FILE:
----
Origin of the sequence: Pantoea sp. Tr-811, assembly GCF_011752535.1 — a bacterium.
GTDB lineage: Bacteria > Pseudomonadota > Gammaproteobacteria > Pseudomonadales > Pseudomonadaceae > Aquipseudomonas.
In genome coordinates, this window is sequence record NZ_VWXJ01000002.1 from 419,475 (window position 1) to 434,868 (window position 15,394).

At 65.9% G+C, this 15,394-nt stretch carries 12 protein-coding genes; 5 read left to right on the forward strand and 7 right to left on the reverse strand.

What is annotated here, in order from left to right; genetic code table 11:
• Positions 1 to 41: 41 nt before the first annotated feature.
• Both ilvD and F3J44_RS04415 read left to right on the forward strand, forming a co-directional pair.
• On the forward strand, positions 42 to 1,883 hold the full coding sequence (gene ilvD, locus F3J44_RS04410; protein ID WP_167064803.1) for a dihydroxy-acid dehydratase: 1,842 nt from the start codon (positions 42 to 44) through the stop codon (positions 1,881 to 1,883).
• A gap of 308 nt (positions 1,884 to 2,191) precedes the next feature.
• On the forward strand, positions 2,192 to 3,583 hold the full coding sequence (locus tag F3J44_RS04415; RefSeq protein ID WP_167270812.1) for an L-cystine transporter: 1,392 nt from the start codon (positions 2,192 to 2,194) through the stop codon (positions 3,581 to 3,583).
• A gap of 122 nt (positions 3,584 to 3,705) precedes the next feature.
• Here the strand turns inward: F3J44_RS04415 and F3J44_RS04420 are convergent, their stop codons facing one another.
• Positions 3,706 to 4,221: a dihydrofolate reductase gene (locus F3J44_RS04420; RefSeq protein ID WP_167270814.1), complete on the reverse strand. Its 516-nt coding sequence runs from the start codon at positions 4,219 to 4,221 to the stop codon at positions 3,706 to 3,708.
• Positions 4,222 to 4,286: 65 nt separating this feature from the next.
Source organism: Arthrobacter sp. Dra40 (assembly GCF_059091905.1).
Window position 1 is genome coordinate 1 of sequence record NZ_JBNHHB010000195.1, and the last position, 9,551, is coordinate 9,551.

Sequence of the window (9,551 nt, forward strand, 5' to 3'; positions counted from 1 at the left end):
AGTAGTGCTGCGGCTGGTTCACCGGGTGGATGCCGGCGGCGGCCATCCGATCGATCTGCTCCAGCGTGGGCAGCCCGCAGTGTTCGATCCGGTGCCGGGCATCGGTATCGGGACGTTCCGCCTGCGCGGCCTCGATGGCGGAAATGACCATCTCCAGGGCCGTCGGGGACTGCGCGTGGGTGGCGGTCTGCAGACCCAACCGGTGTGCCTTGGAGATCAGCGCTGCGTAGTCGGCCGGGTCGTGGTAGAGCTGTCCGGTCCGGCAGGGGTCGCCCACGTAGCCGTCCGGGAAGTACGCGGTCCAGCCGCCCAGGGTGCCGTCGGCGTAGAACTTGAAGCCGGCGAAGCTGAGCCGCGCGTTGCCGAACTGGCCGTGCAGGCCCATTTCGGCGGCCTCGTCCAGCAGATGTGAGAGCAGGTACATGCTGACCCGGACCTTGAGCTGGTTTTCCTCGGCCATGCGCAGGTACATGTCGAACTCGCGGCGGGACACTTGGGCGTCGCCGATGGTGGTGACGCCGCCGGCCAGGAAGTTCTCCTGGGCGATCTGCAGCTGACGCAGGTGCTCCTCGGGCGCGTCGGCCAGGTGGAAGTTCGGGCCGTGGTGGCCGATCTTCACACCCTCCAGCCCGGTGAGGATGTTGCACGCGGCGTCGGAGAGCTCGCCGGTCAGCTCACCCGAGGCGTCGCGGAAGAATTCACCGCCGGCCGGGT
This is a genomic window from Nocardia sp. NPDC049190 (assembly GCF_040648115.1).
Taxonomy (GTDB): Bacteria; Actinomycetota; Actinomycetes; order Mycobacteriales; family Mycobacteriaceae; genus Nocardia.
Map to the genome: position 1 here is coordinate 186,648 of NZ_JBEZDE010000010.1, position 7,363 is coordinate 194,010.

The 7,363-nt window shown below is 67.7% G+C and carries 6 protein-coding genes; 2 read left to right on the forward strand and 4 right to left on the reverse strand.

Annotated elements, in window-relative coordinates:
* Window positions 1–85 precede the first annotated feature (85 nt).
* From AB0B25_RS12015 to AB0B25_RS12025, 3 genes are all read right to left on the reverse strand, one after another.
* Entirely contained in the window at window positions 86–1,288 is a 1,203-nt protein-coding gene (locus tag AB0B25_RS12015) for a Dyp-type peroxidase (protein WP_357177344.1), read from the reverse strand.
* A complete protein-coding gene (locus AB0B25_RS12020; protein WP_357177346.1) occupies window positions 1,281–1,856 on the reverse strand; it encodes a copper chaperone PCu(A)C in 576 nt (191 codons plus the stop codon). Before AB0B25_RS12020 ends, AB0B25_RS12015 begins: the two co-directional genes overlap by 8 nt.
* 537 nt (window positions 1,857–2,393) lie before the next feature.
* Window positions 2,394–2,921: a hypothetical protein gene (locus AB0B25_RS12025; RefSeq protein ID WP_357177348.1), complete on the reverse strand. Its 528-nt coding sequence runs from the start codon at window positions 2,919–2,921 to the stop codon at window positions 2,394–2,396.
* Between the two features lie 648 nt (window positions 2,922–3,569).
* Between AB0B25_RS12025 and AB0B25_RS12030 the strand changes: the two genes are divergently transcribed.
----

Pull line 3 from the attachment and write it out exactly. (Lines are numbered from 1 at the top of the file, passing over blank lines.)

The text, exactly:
In genome coordinates, this window is sequence record NZ_VWXJ01000002.1 from 419,475 (window position 1) to 434,868 (window position 15,394).